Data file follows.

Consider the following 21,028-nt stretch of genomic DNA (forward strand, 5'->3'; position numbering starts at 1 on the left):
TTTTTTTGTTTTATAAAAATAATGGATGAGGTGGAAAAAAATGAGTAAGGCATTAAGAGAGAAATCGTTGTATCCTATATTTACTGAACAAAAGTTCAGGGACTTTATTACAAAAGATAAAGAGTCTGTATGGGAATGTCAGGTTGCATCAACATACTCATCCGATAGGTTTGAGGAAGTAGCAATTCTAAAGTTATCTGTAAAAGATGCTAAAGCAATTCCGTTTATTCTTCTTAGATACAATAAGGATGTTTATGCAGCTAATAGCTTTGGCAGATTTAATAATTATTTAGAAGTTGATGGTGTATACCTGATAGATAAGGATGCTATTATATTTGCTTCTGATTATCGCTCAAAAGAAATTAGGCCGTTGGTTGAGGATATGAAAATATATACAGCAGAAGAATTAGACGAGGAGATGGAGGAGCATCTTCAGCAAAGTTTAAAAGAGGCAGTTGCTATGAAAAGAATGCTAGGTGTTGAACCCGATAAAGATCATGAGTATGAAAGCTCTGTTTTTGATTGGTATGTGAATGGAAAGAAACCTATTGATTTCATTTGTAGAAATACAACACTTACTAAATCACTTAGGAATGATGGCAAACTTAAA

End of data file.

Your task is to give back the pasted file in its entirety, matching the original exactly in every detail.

Consider the following 21,028-nt stretch of genomic DNA (forward strand, 5'->3'; position numbering starts at 1 on the left):
TTTTTTTGTTTTATAAAAATAATGGATGAGGTGGAAAAAAATGAGTAAGGCATTAAGAGAGAAATCGTTGTATCCTATATTTACTGAACAAAAGTTCAGGGACTTTATTACAAAAGATAAAGAGTCTGTATGGGAATGTCAGGTTGCATCAACATACTCATCCGATAGGTTTGAGGAAGTAGCAATTCTAAAGTTATCTGTAAAAGATGCTAAAGCAATTCCGTTTATTCTTCTTAGATACAATAAGGATGTTTATGCAGCTAATAGCTTTGGCAGATTTAATAATTATTTAGAAGTTGATGGTGTATACCTGATAGATAAGGATGCTATTATATTTGCTTCTGATTATCGCTCAAAAGAAATTAGGCCGTTGGTTGAGGATATGAAAATATATACAGCAGAAGAATTAGACGAGGAGATGGAGGAGCATCTTCAGCAAAGTTTAAAAGAGGCAGTTGCTATGAAAAGAATGCTAGGTGTTGAACCCGATAAAGATCATGAGTATGAAAGCTCTGTTTTTGATTGGTATGTGAATGGAAAGAAACCTATTGATTTCATTTGTAGAAATACAACACTTACTAAATCACTTAGGAATGATGGCAAACTTAAA